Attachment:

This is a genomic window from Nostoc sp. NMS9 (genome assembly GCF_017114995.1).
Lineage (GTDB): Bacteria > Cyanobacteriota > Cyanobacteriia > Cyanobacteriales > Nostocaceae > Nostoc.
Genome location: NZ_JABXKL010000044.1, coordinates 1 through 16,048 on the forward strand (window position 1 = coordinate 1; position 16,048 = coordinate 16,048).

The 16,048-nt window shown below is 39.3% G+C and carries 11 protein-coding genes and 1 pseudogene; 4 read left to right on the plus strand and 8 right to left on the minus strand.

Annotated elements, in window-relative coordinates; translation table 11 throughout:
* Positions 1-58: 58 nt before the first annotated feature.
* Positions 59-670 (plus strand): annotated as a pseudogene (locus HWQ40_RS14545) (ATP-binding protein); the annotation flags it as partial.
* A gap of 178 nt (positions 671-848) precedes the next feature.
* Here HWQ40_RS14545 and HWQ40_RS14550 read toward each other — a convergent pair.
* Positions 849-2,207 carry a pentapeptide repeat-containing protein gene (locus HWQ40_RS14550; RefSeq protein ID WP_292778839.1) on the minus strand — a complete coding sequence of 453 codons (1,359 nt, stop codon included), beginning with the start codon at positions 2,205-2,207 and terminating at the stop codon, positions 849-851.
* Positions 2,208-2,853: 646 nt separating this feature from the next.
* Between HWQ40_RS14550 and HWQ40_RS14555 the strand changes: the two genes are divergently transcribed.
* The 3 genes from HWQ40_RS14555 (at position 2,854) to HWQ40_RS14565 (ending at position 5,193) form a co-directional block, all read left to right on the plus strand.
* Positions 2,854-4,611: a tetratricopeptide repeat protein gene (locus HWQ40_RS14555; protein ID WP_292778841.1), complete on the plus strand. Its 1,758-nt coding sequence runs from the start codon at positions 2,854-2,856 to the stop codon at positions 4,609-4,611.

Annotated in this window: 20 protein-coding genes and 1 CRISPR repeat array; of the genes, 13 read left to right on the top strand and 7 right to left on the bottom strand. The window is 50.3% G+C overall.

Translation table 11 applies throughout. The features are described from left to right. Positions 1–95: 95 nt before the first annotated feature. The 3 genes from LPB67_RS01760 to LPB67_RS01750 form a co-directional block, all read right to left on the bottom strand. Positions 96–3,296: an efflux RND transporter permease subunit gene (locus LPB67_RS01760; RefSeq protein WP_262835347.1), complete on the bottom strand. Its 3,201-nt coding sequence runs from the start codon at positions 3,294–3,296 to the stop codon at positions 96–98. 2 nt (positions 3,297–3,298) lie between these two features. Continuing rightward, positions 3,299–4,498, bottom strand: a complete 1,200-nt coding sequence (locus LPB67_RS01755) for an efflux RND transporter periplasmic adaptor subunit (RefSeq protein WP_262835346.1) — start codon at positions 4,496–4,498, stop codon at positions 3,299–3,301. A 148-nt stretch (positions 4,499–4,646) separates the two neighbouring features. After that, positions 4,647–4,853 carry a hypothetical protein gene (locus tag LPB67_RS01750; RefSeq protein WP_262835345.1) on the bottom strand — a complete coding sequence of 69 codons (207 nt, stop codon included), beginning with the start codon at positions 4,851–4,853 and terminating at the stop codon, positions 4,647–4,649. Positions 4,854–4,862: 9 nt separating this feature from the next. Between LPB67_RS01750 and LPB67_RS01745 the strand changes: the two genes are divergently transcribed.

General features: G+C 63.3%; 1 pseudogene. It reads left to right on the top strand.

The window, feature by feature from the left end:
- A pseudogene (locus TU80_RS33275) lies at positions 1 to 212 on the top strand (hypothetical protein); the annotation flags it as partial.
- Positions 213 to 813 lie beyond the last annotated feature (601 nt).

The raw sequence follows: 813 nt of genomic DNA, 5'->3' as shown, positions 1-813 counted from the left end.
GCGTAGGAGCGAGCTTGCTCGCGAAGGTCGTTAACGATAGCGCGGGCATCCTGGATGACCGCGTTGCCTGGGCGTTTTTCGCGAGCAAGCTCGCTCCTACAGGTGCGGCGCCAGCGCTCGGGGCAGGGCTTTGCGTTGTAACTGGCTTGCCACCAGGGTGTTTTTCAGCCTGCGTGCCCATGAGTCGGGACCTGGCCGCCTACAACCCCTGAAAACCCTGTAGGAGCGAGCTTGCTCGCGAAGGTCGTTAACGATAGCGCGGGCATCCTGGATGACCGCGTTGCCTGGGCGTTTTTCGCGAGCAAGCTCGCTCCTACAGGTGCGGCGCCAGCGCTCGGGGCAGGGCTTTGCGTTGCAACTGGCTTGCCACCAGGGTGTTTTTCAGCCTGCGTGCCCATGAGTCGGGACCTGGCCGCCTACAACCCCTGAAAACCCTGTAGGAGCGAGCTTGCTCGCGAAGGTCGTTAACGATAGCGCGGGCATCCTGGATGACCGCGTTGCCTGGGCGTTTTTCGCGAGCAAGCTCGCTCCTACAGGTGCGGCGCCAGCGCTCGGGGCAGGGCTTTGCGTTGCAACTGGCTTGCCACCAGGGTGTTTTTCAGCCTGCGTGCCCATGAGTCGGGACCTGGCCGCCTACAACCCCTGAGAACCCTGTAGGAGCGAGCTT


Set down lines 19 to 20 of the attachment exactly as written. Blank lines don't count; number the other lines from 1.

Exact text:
- A pseudogene (locus TU80_RS33275) lies at positions 1 to 212 on the top strand (hypothetical protein); the annotation flags it as partial.
- Positions 213 to 813 lie beyond the last annotated feature (601 nt).